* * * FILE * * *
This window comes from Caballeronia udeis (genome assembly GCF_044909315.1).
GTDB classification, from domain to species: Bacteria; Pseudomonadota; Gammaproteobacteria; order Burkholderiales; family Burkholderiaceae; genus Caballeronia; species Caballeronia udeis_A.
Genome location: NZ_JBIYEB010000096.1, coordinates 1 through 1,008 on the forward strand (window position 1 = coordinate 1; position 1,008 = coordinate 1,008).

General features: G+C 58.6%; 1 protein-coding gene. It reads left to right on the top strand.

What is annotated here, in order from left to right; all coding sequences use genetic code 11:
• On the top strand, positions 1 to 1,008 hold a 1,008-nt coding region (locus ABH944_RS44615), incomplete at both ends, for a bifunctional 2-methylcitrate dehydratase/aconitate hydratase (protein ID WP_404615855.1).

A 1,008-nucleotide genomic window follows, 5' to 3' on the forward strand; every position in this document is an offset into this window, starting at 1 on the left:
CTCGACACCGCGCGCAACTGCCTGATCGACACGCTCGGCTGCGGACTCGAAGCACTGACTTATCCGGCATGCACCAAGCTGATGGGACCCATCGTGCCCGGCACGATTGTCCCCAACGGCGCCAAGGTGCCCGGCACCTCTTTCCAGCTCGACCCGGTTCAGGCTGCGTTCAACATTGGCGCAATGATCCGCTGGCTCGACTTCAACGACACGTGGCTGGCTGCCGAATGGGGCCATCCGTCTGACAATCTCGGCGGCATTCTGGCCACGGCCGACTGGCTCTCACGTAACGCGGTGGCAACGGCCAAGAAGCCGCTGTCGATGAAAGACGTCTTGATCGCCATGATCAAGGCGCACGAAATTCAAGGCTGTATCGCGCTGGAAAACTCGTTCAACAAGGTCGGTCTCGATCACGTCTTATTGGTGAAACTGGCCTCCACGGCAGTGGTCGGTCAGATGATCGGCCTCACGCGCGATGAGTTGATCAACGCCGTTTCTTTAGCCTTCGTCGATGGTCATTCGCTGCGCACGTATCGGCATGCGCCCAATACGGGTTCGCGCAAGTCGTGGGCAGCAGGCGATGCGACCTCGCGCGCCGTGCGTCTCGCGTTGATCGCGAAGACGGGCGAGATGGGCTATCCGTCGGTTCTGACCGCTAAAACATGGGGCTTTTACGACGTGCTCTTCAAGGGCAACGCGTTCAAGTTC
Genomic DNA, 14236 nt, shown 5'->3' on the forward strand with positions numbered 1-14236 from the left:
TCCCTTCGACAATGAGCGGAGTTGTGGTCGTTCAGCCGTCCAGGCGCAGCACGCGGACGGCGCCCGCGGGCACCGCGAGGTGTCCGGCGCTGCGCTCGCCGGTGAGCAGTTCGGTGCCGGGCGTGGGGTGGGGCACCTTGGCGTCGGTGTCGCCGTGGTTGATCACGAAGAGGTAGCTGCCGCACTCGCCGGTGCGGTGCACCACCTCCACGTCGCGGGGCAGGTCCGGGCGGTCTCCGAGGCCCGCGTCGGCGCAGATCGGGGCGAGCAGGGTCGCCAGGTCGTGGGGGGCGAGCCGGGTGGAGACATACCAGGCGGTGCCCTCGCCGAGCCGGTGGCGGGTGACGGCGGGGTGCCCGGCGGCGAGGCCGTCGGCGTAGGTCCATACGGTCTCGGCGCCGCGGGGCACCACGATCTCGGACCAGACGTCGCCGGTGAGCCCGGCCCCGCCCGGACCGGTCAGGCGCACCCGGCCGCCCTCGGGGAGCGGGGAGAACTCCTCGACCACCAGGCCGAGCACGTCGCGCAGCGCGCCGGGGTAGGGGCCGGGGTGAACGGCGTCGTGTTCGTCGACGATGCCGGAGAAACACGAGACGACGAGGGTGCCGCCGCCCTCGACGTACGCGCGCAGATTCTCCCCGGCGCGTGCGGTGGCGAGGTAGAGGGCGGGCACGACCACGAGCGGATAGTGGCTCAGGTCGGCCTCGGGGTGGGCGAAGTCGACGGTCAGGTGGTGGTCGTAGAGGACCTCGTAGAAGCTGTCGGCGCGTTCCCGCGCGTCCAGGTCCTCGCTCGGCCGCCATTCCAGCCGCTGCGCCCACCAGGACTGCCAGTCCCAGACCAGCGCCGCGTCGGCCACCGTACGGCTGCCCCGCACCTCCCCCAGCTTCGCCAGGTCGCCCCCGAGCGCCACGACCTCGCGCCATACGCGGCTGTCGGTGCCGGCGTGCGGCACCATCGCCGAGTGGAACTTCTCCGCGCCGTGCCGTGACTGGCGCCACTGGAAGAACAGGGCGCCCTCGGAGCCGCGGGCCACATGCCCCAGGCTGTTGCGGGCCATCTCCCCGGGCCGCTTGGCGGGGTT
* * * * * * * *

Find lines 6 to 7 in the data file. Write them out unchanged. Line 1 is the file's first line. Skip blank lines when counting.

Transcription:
• On the top strand, positions 1 to 1,008 hold a 1,008-nt coding region (locus ABH944_RS44615), incomplete at both ends, for a bifunctional 2-methylcitrate dehydratase/aconitate hydratase (protein ID WP_404615855.1).

A 1,008-nucleotide genomic window follows, 5' to 3' on the forward strand; every position in this document is an offset into this window, starting at 1 on the left: